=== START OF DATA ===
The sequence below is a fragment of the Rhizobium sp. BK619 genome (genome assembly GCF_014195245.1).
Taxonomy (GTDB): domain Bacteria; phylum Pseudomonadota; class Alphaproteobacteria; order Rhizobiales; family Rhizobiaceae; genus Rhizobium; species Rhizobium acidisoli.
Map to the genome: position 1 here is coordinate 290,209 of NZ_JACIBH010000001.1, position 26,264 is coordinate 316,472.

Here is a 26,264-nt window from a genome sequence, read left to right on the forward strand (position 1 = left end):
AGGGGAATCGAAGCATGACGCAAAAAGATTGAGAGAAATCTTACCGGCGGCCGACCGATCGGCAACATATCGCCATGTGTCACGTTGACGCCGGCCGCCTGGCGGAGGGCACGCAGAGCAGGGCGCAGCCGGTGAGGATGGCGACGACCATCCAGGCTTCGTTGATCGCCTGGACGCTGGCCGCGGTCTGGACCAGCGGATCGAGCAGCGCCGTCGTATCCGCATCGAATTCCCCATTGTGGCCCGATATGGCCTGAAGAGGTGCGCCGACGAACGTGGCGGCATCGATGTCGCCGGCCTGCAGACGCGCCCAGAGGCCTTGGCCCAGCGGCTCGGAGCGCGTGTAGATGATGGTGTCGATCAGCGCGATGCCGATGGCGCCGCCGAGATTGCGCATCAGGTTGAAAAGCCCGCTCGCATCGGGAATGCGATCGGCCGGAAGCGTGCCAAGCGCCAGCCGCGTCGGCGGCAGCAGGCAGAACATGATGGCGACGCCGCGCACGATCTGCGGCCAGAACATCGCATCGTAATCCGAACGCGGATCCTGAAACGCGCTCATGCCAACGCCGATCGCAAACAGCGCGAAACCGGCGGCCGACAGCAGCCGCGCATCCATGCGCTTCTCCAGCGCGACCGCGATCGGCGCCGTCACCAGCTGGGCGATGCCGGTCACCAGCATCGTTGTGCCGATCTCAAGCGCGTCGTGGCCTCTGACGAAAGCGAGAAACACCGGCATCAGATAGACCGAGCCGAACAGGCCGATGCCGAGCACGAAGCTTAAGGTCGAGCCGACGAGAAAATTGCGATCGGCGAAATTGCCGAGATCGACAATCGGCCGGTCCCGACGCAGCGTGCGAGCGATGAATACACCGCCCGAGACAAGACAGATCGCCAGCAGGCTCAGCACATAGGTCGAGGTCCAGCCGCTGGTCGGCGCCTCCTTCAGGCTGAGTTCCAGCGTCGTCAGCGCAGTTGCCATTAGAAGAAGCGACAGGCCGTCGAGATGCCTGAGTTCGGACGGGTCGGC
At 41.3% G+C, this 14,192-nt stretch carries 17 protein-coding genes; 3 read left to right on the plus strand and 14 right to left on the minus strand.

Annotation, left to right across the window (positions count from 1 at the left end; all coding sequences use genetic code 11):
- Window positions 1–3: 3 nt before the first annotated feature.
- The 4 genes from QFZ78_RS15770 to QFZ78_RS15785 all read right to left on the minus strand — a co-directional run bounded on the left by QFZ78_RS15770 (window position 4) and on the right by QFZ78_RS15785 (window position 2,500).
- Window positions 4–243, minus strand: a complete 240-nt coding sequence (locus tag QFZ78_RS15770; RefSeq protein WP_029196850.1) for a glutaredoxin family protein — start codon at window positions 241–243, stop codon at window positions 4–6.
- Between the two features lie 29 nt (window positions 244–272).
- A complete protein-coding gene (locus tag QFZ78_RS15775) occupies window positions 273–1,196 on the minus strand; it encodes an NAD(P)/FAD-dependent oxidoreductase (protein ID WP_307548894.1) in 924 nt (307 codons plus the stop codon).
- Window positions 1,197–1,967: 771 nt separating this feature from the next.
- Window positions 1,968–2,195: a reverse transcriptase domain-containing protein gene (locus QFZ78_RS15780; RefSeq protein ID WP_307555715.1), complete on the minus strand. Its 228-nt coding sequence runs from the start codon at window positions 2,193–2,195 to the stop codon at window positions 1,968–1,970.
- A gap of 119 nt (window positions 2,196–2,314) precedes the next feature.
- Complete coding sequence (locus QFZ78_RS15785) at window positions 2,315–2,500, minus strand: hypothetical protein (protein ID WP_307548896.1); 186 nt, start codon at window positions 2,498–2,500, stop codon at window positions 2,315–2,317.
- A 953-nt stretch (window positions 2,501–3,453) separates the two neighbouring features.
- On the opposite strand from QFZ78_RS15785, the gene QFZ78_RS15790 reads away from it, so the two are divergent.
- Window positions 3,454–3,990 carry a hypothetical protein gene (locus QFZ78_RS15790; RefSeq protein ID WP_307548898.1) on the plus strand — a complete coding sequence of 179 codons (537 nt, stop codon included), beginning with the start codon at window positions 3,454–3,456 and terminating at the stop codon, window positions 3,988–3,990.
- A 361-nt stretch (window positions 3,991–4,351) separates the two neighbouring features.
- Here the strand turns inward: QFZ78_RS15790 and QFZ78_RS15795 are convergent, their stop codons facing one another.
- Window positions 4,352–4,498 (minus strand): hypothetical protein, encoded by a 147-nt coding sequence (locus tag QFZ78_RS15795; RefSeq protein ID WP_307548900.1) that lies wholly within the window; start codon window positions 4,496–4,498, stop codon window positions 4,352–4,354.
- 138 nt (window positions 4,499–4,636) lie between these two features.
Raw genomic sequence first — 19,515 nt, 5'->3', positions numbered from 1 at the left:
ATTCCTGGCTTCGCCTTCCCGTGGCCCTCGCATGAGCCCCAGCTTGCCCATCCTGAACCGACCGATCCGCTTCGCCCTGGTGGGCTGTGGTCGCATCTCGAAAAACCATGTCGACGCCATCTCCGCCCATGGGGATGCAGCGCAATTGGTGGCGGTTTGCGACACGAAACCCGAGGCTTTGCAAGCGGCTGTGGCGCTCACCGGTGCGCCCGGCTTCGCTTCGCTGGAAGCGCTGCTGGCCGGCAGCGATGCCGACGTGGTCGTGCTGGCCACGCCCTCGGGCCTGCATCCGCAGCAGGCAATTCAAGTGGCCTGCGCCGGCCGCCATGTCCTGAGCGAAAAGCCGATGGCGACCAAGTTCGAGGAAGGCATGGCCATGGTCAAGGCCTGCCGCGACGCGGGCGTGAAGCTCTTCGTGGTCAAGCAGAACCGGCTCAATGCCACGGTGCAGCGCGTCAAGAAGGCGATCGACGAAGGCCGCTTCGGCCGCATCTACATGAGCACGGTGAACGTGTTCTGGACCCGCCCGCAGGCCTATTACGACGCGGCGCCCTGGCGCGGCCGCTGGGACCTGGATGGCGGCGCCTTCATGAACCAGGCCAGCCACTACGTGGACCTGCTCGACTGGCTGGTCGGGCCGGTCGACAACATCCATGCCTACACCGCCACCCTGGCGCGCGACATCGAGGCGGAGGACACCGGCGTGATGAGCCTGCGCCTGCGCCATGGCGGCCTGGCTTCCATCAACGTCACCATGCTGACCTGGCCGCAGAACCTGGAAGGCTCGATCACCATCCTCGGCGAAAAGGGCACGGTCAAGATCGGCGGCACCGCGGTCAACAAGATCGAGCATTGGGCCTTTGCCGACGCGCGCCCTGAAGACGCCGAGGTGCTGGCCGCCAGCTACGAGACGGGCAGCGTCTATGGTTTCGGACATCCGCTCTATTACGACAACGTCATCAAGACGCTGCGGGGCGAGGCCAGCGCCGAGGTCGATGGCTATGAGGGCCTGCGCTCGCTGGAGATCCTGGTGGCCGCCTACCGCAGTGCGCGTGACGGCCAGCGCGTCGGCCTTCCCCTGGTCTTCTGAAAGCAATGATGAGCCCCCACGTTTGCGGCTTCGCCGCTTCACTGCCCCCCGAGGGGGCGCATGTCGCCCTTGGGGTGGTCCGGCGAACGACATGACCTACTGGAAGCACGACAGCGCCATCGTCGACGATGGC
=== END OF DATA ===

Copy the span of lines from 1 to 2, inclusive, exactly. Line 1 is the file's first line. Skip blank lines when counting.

The sequence below is a fragment of the Rhizobium sp. BK619 genome (genome assembly GCF_014195245.1).
Taxonomy (GTDB): domain Bacteria; phylum Pseudomonadota; class Alphaproteobacteria; order Rhizobiales; family Rhizobiaceae; genus Rhizobium; species Rhizobium acidisoli.